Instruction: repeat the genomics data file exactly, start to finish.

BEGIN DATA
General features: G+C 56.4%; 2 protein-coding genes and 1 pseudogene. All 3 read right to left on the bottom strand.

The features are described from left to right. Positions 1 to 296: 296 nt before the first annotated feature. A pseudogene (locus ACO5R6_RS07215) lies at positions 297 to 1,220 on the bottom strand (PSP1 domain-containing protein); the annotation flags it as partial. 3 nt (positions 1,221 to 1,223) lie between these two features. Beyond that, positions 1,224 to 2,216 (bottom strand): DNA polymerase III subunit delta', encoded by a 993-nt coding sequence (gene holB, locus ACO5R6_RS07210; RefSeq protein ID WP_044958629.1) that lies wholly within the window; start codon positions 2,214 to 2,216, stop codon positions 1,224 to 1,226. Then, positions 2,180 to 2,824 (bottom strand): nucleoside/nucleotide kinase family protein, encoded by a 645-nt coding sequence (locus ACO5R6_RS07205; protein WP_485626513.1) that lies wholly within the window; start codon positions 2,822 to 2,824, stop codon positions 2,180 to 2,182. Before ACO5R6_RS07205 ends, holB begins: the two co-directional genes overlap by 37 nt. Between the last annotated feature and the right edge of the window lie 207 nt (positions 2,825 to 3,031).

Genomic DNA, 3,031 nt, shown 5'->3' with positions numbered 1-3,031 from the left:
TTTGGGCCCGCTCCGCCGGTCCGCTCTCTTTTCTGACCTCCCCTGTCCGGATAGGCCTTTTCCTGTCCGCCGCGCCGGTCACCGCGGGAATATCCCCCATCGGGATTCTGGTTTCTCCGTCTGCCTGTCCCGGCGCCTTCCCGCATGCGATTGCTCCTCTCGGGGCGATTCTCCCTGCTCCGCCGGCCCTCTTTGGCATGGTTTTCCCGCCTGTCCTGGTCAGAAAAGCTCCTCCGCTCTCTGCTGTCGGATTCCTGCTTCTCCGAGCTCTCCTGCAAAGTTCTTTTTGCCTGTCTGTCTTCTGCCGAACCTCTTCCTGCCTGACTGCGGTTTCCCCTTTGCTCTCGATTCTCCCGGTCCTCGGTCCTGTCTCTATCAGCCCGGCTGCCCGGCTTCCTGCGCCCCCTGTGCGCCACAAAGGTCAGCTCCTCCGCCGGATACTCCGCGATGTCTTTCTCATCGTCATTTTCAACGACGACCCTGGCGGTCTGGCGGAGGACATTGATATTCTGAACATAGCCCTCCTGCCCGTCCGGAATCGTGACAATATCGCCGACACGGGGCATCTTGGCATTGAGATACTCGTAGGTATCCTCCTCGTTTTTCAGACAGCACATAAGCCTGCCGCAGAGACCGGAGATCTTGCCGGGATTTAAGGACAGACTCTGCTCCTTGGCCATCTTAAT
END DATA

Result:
General features: G+C 56.4%; 2 protein-coding genes and 1 pseudogene. All 3 read right to left on the bottom strand.

The features are described from left to right. Positions 1 to 296: 296 nt before the first annotated feature. A pseudogene (locus ACO5R6_RS07215) lies at positions 297 to 1,220 on the bottom strand (PSP1 domain-containing protein); the annotation flags it as partial. 3 nt (positions 1,221 to 1,223) lie between these two features. Beyond that, positions 1,224 to 2,216 (bottom strand): DNA polymerase III subunit delta', encoded by a 993-nt coding sequence (gene holB, locus ACO5R6_RS07210; RefSeq protein ID WP_044958629.1) that lies wholly within the window; start codon positions 2,214 to 2,216, stop codon positions 1,224 to 1,226. Then, positions 2,180 to 2,824 (bottom strand): nucleoside/nucleotide kinase family protein, encoded by a 645-nt coding sequence (locus ACO5R6_RS07205; protein WP_485626513.1) that lies wholly within the window; start codon positions 2,822 to 2,824, stop codon positions 2,180 to 2,182. Before ACO5R6_RS07205 ends, holB begins: the two co-directional genes overlap by 37 nt. Between the last annotated feature and the right edge of the window lie 207 nt (positions 2,825 to 3,031).

Genomic DNA, 3,031 nt, shown 5'->3' with positions numbered 1-3,031 from the left:
TTTGGGCCCGCTCCGCCGGTCCGCTCTCTTTTCTGACCTCCCCTGTCCGGATAGGCCTTTTCCTGTCCGCCGCGCCGGTCACCGCGGGAATATCCCCCATCGGGATTCTGGTTTCTCCGTCTGCCTGTCCCGGCGCCTTCCCGCATGCGATTGCTCCTCTCGGGGCGATTCTCCCTGCTCCGCCGGCCCTCTTTGGCATGGTTTTCCCGCCTGTCCTGGTCAGAAAAGCTCCTCCGCTCTCTGCTGTCGGATTCCTGCTTCTCCGAGCTCTCCTGCAAAGTTCTTTTTGCCTGTCTGTCTTCTGCCGAACCTCTTCCTGCCTGACTGCGGTTTCCCCTTTGCTCTCGATTCTCCCGGTCCTCGGTCCTGTCTCTATCAGCCCGGCTGCCCGGCTTCCTGCGCCCCCTGTGCGCCACAAAGGTCAGCTCCTCCGCCGGATACTCCGCGATGTCTTTCTCATCGTCATTTTCAACGACGACCCTGGCGGTCTGGCGGAGGACATTGATATTCTGAACATAGCCCTCCTGCCCGTCCGGAATCGTGACAATATCGCCGACACGGGGCATCTTGGCATTGAGATACTCGTAGGTATCCTCCTCGTTTTTCAGACAGCACATAAGCCTGCCGCAGAGACCGGAGATCTTGCCGGGATTTAAGGACAGACTCTGCTCCTTGGCCATCTTAAT